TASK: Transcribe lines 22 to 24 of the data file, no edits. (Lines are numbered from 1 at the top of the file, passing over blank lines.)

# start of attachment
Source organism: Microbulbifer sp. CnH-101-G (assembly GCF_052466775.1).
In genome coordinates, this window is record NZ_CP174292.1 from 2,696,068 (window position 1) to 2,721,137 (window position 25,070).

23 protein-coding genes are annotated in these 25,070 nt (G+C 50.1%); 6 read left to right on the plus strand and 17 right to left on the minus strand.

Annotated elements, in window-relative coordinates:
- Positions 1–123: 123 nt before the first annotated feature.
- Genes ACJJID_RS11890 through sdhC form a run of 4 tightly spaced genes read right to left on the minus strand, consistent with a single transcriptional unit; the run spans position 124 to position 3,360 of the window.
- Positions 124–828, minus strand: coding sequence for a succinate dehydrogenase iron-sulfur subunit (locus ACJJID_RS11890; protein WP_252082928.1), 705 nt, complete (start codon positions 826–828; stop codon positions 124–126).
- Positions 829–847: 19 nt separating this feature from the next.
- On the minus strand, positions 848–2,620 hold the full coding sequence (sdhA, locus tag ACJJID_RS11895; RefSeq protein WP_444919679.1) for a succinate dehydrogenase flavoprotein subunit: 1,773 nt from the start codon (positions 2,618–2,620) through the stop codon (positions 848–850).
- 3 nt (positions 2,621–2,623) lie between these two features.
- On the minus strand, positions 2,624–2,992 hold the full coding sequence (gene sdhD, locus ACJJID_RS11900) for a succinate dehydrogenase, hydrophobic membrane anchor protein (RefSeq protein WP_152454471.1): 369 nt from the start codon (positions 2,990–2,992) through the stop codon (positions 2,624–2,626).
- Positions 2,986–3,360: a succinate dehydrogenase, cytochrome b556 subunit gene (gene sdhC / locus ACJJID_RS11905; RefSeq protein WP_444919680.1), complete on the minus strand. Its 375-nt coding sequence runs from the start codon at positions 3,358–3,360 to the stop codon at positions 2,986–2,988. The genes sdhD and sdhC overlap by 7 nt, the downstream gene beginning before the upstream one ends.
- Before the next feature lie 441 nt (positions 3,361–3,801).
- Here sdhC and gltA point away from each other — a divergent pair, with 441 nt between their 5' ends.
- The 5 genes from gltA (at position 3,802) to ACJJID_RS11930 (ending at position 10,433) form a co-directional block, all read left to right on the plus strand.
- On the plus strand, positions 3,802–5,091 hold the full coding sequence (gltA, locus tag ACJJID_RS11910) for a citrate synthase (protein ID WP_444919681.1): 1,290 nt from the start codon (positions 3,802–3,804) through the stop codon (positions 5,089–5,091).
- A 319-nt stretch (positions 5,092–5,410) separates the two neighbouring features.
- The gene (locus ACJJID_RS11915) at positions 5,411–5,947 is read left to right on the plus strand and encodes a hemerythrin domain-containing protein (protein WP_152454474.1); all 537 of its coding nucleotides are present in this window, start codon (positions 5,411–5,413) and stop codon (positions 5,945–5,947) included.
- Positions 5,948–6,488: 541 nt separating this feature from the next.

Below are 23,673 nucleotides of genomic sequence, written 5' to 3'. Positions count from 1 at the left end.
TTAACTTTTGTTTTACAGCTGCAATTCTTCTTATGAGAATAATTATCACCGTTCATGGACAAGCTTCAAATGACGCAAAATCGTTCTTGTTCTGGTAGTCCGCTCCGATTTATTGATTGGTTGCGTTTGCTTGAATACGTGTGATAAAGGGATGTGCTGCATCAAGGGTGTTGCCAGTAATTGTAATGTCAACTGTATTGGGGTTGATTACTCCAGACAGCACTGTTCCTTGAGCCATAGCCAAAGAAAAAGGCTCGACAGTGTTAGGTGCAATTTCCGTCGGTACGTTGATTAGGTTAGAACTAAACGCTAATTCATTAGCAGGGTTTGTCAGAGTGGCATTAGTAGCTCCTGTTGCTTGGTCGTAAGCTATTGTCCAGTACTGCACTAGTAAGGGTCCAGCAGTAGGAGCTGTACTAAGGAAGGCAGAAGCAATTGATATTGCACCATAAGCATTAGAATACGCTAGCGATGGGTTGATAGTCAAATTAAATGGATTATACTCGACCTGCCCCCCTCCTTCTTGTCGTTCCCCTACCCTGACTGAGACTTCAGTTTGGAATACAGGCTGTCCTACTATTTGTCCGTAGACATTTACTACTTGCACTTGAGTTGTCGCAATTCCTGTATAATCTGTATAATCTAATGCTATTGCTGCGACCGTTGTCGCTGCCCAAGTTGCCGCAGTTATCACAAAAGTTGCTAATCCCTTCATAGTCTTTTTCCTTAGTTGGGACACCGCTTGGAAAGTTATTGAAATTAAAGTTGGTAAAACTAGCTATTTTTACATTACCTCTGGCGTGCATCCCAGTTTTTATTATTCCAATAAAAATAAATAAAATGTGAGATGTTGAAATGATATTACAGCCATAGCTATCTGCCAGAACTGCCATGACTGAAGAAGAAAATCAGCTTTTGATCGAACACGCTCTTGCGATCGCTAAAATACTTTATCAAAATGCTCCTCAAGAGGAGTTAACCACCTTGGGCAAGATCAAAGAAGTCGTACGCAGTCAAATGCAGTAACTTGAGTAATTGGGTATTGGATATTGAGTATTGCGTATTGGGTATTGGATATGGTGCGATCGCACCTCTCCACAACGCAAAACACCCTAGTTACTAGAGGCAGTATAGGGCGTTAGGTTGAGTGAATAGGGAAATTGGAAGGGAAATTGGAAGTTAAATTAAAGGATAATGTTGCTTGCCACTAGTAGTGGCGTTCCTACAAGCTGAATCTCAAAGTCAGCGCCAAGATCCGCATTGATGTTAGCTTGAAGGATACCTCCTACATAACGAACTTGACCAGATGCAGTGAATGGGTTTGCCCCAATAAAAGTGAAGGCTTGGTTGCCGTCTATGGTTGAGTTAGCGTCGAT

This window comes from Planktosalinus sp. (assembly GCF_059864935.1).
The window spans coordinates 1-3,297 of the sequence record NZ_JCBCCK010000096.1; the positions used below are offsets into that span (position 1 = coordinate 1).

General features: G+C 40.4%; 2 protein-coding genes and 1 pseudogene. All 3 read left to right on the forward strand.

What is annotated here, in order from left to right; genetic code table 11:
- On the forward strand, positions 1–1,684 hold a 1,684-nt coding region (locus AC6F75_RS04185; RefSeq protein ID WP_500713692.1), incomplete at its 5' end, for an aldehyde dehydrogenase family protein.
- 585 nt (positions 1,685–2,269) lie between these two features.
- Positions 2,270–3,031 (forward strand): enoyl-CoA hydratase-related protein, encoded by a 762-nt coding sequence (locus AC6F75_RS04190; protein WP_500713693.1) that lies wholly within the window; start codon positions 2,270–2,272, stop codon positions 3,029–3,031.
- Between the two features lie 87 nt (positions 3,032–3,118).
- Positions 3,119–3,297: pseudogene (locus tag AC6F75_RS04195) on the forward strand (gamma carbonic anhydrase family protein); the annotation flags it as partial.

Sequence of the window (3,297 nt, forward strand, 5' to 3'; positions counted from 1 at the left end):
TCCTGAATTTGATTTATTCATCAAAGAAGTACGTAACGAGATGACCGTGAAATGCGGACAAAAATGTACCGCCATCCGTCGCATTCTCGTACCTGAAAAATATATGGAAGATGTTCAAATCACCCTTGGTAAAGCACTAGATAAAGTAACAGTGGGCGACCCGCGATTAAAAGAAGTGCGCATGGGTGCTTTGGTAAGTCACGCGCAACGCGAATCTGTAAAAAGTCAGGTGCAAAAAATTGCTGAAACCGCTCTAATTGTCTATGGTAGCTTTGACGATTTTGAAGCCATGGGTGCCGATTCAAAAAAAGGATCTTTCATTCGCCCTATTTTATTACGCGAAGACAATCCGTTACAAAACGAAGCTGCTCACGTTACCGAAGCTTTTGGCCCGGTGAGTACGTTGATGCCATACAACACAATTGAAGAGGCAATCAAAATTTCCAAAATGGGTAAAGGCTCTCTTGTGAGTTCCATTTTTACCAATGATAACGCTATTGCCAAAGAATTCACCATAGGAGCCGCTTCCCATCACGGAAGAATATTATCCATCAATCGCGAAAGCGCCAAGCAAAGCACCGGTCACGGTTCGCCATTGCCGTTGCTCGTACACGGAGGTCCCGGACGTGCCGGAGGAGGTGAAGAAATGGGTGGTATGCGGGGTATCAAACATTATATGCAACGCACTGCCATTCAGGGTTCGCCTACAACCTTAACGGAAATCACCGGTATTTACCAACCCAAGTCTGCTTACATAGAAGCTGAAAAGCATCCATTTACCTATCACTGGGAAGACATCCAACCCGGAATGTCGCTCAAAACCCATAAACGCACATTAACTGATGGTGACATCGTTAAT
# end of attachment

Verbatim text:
This window comes from Planktosalinus sp. (assembly GCF_059864935.1).
The window spans coordinates 1-3,297 of the sequence record NZ_JCBCCK010000096.1; the positions used below are offsets into that span (position 1 = coordinate 1).

General features: G+C 40.4%; 2 protein-coding genes and 1 pseudogene. All 3 read left to right on the forward strand.